- Tapa blanda: 374 páginas
- Editor: Univ of Chicago Pr; Edición: Revised (1 de junio de 1999)
- Idioma: Inglés
- ISBN-10: 0226580571
- ISBN-13: 978-0226580579
- Valoración media de los clientes: Sé el primero en opinar sobre este producto
- Clasificación en los más vendidos de Amazon: nº245.087 en Libros en idiomas extranjeros (Ver el Top 100 en Libros en idiomas extranjeros)
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Linguistic Diversity in Space and Time (Inglés) Tapa blanda – 1 jun 1999
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This volume proposes means of describing, comparing, and interpreting linguistic diversity, both genetic and structural, providing the foundations for a theory of diversity based upon popular science.
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Although the number of features analysed is extremely small compared to the vast World Atlas of Language Structures, thye are analysed with considerably more detail and more effort is developed to connect them. For example,
- head marking at the phrase level implies it at the clause level without exception
- the presence of grammatical gender relates to high complexity in terms of number of morphological markers per sentence
- verb-initial order correlates with the presence of abundant head marking on verbs
- stative/active alignment occurs only in head-marking languages
The book also offers a surprisingly detailed analysis of how languages spread and evolve. Nichols shows that in a small number of "spread zones", a single language family dominates, and that this lack of competitiveness causes (or can cause) highly marked features that would not survive in a linguistically more "competitive" environment to flourish. "Residual zones", mainly found on coasts with rich fisheries or in high mountain areas, have high linguistic diversity but tend to confirm to a standard profile of verb-final order and relatively high complexity. In "spread zones", by contrast, other profiles often occur, and the profile of a "spread zone" frequently changes whenever a new family moves through it.
As a bonus, Nichols offers a great many interesting suggestions as to how various regions of the world would have appeared in the distant past. Her knowledge of the ancient languages of the Near East is sufficiently advanced that she can make some highly reasonable but surprising conclusions about, for instance, pre-Indo-European Europe. More interesting still is her suggestion that the recently colonised areas of the Americas and New Guinea represent a much more "primordial" linguistic state than the Old World, where the existence of domesticable animals has increased the intensity of linguistic spreads. Her data, though, do, like WALS, just show how removed the world's major languages are from the typical traits of human language. As an amateur social scientist, I find this remarkably interesting and relevant.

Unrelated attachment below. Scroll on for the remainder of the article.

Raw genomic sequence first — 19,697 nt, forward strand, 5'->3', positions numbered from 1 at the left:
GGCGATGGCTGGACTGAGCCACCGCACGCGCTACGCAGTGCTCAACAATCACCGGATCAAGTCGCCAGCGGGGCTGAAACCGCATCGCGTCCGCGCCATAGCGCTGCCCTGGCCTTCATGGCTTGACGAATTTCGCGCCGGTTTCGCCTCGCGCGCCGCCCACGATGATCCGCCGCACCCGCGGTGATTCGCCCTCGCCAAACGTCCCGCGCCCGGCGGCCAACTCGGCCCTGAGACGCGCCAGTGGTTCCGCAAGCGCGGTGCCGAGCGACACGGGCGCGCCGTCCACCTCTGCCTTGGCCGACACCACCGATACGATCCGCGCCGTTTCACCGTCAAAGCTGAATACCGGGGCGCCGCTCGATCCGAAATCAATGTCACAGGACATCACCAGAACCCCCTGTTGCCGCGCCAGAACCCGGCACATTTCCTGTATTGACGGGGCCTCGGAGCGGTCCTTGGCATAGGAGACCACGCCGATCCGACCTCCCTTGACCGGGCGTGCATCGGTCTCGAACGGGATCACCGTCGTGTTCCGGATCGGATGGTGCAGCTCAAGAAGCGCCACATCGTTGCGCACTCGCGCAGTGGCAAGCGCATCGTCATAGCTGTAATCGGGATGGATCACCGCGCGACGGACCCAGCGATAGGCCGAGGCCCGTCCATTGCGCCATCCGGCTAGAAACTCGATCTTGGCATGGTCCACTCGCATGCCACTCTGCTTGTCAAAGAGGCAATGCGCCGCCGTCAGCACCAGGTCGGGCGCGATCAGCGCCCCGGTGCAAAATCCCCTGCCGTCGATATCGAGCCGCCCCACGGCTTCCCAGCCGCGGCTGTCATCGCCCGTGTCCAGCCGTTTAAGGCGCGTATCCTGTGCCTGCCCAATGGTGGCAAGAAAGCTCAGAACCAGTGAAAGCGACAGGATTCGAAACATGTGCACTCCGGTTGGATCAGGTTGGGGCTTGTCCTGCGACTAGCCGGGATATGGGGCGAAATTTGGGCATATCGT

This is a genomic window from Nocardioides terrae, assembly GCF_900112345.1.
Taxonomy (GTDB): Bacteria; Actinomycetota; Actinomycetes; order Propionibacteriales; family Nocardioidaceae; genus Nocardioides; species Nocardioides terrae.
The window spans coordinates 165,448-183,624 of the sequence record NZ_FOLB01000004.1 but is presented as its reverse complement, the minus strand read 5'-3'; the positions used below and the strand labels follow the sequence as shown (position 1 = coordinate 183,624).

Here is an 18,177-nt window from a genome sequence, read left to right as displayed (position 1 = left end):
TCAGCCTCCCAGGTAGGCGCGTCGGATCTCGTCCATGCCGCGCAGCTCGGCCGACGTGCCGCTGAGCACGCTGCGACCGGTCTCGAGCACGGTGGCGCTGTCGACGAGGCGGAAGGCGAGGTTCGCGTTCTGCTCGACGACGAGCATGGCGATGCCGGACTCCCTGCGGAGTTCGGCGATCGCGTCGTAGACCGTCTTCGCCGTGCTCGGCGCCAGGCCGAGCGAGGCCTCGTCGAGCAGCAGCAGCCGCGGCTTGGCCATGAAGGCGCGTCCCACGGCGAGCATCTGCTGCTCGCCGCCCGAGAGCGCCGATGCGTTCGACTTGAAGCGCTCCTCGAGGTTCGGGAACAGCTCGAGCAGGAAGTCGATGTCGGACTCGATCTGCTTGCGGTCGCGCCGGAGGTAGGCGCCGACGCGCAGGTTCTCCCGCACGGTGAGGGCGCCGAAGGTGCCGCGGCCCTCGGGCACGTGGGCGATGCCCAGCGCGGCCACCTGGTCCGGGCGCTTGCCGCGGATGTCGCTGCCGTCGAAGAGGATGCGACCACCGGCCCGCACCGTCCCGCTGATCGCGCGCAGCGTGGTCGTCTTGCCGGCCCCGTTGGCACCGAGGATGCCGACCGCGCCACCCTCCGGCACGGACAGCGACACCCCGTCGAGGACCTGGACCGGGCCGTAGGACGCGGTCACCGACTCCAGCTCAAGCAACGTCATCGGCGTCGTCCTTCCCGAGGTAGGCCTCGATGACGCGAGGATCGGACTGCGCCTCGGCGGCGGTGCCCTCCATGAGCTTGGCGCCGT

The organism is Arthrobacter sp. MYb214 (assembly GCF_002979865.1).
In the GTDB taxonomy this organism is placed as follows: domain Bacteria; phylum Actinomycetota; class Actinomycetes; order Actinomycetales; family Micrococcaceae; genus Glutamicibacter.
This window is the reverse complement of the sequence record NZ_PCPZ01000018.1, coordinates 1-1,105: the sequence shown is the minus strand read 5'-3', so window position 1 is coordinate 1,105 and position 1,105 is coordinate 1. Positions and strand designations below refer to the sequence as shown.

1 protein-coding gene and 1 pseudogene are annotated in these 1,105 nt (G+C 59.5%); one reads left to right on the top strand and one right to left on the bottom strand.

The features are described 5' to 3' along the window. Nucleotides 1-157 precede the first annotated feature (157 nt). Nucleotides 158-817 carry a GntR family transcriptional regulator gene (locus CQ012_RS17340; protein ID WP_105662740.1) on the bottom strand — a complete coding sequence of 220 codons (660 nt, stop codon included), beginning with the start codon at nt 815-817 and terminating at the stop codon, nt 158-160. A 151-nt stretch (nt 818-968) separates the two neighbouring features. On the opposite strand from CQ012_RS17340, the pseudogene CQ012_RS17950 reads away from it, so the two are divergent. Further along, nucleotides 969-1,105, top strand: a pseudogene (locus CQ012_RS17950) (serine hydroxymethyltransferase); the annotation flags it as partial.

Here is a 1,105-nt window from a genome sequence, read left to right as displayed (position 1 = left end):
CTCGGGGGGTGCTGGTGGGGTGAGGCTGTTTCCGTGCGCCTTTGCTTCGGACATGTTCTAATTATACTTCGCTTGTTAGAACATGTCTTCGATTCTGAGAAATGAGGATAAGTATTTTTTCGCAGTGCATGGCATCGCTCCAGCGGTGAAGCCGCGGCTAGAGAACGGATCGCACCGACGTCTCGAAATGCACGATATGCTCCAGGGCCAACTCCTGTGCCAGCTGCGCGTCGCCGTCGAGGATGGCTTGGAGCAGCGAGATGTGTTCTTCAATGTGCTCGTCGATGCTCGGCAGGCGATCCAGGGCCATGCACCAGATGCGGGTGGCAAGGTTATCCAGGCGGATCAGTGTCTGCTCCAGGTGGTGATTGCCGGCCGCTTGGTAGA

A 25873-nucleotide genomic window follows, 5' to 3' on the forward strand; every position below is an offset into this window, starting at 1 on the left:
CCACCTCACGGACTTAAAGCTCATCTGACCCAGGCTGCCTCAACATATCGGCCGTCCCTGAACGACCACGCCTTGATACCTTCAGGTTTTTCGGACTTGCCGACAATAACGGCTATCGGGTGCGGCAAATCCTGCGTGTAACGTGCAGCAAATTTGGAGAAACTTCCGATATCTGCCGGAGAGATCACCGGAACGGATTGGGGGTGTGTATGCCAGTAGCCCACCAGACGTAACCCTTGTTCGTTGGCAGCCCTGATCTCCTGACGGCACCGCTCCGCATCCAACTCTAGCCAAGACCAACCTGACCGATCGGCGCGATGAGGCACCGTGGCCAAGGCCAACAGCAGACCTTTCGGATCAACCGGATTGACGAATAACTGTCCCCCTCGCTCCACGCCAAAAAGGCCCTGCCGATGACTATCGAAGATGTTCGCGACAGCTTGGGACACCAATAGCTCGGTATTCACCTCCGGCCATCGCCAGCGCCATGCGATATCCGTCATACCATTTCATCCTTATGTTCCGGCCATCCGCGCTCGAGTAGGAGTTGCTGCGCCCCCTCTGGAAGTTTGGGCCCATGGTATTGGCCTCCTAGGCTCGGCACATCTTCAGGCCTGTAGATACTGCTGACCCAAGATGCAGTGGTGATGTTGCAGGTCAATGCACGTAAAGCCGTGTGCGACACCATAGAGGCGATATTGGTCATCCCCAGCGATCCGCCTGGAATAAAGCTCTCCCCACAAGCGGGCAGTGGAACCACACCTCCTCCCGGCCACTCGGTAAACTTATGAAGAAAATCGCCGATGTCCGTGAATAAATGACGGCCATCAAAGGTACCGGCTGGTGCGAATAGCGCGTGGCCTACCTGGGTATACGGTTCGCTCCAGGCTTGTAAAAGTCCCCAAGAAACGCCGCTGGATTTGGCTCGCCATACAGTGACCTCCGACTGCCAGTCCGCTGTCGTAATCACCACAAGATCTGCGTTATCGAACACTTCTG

All in all, for those who cannot afford the full book version of WALS, I would wholeheartedly recommed "Linguistic Diversity in Space and Time" though it provides nothing like the same number of features.
There is a special emphasis on identifying stable features, ones that persist in an area over many tens of thousands of years. Nichols makes astonishing claims about the antiquity of the geographical distributions that she has found. Most go back to long before the most recent glacial maximum! I actually find her claims that certain stable features have been maintained in the same areas for many tens of thousands of years as quite convincing.
Concentrating on features isolated by Klimov has had some very beneficial effects. For one thing, it avoids the arbitrary division of linguistic areas by continent. The areas that appear in this study are mostly centered around both sides of the Pacific and Old and New World areas turn out to be grouped together. Europe and non-Pacific Asia are not assigned a central position. However, the choice of features had the drawback that Africa is not well characterized.
In endeavoring to isolate processes that produce patterns of diversity that show great stability over time, I think that Nichols has neglected some mechanisms of linguistic change which she regards as operating in the short run. One of these is the tendency of languages or dialects that are spoken near each other to influence each other's inner structural development without one language or dialect replacing the other. I suspect that Nichols regards these effects as likely to be effaced in the long course of history by cycles of migration and language replacement. However, if instead of thinking of these contact processes as operating betweein individual language and dialects within limited areas, one imagines them operating over vast areas along the borders of typologically different populations, one can see that it is theoretically possible for these processes to produce geographical distributions that are stable over vast expanses of time. To my eyes, the very large scale geographical patterns that Nichols identifies around the Pacific look like greatly magnified linguistic maps of areas of dialect contact within a single language. The possibility that language contact operates over millenia and on a global scale should definitely be considered,